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February 19, 2018
Stress. Every adult has experienced it at some point in their lives. In many cases, it’s harmless and lasts only a short time, but post-traumatic stress disorder (PTSD) is a different story.
The National Institute of Mental Health defines PTSD as a disorder that develops in some people who have experienced a shocking, terrifying, or dangerous event. PTSD can also occur after repeated exposure to potentially traumatic events. Studies show that 1 in 5 fire fighters will suffer from PTSD during their career. The symptoms can be debilitating, impacting your physical and mental health, relationships, job and other areas of your personal life. While we hear about PTSD in war veterans, we don’t hear as much about what it’s like to live with it as a fire fighter/paramedic.
Do you have or suspect that a fire fighter you know has PTSD, but you’re unsure of the best way to help? You may have noticed changes in behavior, and be wondering if those changes are associated with PTSD. Becoming familiar with the symptoms can help you understand what PTSD in fire fighters can be like. With this knowledge, you can get help or offer the support and understanding to help your friend or family member cope.
The symptoms of PTSD can occur at any time, and the severity, frequency, and associated triggers can vary from one fire fighter to the next. They can also come and go without warning. At night, you might experience nightmares of the traumatic event and wake up with a headache in the morning. You may struggle with negative feelings associated with the incident throughout the day, including depression, guilt, shame, and irritability.
Flashbacks, intrusive memories, and frightening thoughts are other common symptoms of PTSD that you or your fellow fire fighter might experience on any given day. Flashbacks, which involve reliving the traumatic event, are often associated with a racing heartbeat and sweating. When you experience one of these episodes, it might temporarily feel like the event is happening all over again. You might even respond in the same way you did with the actual event by screaming, running or jumping up to respond as you would on a call.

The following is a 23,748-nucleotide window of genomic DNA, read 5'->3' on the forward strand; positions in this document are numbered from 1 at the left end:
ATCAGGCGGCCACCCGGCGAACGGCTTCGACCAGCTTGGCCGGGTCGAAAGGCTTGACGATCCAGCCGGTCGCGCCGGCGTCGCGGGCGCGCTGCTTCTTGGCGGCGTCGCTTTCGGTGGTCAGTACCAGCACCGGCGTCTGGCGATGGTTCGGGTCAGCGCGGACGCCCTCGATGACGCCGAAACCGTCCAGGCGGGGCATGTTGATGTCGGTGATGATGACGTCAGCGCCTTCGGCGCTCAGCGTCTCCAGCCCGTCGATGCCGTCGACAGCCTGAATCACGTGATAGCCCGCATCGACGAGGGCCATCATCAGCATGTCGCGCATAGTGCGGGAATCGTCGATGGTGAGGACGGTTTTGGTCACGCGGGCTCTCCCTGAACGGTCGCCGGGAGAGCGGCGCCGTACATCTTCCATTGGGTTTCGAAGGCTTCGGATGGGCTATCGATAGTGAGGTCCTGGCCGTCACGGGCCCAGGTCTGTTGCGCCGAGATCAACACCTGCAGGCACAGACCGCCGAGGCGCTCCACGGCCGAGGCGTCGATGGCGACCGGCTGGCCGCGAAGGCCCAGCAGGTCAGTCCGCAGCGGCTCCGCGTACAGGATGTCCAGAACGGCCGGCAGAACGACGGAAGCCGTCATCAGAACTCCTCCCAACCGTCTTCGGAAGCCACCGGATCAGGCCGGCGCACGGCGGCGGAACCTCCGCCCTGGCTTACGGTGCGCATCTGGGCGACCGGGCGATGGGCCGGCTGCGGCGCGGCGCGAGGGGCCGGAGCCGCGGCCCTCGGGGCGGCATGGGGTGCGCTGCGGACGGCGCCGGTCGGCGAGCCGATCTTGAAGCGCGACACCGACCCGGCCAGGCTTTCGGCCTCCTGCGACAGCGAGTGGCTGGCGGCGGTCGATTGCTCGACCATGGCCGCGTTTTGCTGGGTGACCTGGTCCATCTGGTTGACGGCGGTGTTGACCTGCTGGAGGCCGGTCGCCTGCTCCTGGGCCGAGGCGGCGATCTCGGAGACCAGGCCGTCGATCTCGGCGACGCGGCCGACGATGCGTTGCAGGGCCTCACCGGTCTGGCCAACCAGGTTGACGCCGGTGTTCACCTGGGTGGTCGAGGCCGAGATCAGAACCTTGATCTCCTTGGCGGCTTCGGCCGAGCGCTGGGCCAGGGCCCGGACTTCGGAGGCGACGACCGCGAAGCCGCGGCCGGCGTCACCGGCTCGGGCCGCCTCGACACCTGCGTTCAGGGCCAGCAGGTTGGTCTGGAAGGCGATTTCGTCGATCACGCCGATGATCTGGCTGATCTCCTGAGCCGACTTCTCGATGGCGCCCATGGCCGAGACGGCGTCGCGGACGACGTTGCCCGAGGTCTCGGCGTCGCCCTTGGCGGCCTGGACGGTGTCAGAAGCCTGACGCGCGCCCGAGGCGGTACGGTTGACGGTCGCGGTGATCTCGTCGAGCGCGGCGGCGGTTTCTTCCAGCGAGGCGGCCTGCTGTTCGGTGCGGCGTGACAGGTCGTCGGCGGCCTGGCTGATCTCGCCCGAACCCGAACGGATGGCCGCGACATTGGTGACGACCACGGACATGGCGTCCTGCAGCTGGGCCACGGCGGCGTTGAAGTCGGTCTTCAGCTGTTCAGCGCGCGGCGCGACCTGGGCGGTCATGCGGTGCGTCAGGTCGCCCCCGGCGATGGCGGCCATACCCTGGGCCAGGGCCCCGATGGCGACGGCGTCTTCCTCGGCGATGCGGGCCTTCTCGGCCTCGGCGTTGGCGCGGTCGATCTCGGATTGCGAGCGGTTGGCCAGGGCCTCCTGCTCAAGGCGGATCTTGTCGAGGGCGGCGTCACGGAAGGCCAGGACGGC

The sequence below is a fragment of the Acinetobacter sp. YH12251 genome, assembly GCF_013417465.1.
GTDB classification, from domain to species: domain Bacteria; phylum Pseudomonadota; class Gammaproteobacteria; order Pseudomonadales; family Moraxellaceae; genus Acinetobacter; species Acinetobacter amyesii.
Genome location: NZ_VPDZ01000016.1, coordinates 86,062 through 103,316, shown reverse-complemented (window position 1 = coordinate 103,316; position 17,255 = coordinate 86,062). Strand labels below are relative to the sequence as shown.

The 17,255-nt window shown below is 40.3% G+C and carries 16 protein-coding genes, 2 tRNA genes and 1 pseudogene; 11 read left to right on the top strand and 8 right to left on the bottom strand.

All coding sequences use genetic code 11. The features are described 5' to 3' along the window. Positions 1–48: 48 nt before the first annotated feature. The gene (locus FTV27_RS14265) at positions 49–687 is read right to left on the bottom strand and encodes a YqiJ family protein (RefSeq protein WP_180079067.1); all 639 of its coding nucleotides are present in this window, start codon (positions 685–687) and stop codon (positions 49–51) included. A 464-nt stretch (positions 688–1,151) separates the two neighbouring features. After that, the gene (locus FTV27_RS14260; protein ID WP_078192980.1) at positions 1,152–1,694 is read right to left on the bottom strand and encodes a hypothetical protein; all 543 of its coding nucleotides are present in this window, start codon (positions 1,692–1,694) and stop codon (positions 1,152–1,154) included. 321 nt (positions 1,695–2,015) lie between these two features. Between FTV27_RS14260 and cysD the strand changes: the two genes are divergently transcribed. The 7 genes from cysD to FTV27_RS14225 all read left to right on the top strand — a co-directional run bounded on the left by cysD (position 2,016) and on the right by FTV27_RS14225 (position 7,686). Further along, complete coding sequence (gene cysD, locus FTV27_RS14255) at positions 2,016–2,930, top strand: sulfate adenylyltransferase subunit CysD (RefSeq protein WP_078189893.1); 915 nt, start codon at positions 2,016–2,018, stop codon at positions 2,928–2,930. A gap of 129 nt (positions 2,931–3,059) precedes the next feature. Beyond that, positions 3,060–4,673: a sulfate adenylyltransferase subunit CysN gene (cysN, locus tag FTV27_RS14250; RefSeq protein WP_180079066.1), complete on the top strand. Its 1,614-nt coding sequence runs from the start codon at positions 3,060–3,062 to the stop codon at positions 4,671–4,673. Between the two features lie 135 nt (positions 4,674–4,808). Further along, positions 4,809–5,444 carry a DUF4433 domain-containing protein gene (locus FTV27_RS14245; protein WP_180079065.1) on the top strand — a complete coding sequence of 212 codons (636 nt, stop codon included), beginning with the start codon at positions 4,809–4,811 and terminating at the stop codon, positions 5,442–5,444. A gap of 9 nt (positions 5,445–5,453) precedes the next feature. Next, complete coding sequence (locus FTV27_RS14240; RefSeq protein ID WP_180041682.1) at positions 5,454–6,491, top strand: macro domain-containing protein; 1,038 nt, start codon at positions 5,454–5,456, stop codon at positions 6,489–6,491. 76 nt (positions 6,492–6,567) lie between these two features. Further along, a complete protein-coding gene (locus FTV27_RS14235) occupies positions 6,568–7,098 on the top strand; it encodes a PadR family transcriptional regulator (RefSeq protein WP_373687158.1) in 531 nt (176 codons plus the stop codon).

The flashbacks and negative thoughts associated with PTSD often occur as a direct response to a particular trigger. Triggers aren’t the same for every fire fighter. For some, specific sounds or sights can mentally pull you back to the traumatic event. For others, certain smells or sensations might be what conjures up a flashback or invasive, unwelcome thought. But sometimes these thoughts can surface on their own without a trigger.
A fire fighter struggling with the symptoms of PTSD might use a variety of coping mechanisms in an attempt to feel normal again. Some are prescribed medications for depression, pain, and other conditions, while others resort to illicit drug and alcohol use instead. But even prescription drugs can be abused. With or without medication, you might respond to symptoms by withdrawing and isolating yourself while others might lash out. Panic attacks, tense feelings, and a general feeling of mistrust are also potential responses that fire fighters with PTSD might experience on any given day.
Some fire fighters consider suicide because they see it as the only way to end the pain and erase memories. If you’re having thoughts like this, you aren’t alone. Similar to recovery from substance use or mental health disorders, recovery from suicidal thoughts is possible. Regardless of which symptoms you experience, your life and the lives of those around you will inevitably be affected. PTSD has the power to interfere with your work, relationships and social situations. But help and healing are available.
If you or your fellow fire fighter has PTSD that isn’t currently being treated or hasn’t been officially diagnosed, call the IAFF Center of Excellence. The Center was designed specifically for IAFF members and offers individualized programs to treat PTSD. Call to get the help you or a friend need.
Medical Disclaimer: The IAFF Center of Excellence aims to improve the quality of life for people struggling with a substance use or mental health disorder with fact-based content about the nature of behavioral health conditions, treatment options and their related outcomes. We publish material that is researched, cited, edited and reviewed by licensed medical professionals. The information we provide is not intended to be a substitute for professional medical advice, diagnosis or treatment. It should not be used in place of the advice of your physician or other qualified healthcare provider.